|Alaska Supreme Court Opinions made Available byTouch N' Go Systems and Bright Solutions|
®, the DeskTop In-and-Out Board makes your office run smoother.
This site is possible because of the following site sponsors. Please support them with your business.
You can search the entire site. or go to the recent opinions, or the chronological or subject indices. Heitz v. State, Dept. of Health & Social Services (08/28/2009) sp-6407
Notice: This opinion is subject to correction before publication in the Pacific Reporter. Readers are requested to bring errors to the attention of the Clerk of the Appellate Courts, 303 K Street, Anchorage, Alaska 99501, phone (907) 264-0608, fax (907) 264-0878, e-mail email@example.com. THE SUPREME COURT OF THE STATE OF ALASKA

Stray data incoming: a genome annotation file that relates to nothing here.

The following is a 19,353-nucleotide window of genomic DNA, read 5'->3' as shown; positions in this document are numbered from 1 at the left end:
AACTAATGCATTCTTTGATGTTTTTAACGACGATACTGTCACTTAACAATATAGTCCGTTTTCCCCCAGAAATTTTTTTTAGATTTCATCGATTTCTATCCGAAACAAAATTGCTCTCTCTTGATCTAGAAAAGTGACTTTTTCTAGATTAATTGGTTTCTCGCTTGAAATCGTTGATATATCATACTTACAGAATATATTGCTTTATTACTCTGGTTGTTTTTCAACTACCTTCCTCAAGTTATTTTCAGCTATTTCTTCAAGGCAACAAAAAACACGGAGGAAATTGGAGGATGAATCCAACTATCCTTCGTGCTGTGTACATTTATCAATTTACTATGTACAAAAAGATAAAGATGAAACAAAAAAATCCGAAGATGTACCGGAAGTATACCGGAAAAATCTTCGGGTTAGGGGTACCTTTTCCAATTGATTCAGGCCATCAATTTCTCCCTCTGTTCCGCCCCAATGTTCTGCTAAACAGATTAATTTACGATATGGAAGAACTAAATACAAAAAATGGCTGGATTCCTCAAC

|ROBIN HEITZ, on behalf of herself and||)|
|all those similarly situated,||)|
|) Supreme Court No. S- 13036|
|v.||) Superior Court No. 3AN-06- 13010 CI|
|STATE OF ALASKA, DEPARTMENT||) O P I N I O N|
|OF HEALTH AND SOCIAL SERVICES,||)|
|Karleen Jackson, in her official capacity||) No. 6407 - August 28, 2009|
|as Commissioner of the Department,||)|
|OFFICE OF CHILDRENS SERVICES,||)|
|and Tammy Sandoval, in her official||)|
|capacity as Deputy Commissioner of the||)|
|Office of Childrens Services,||)|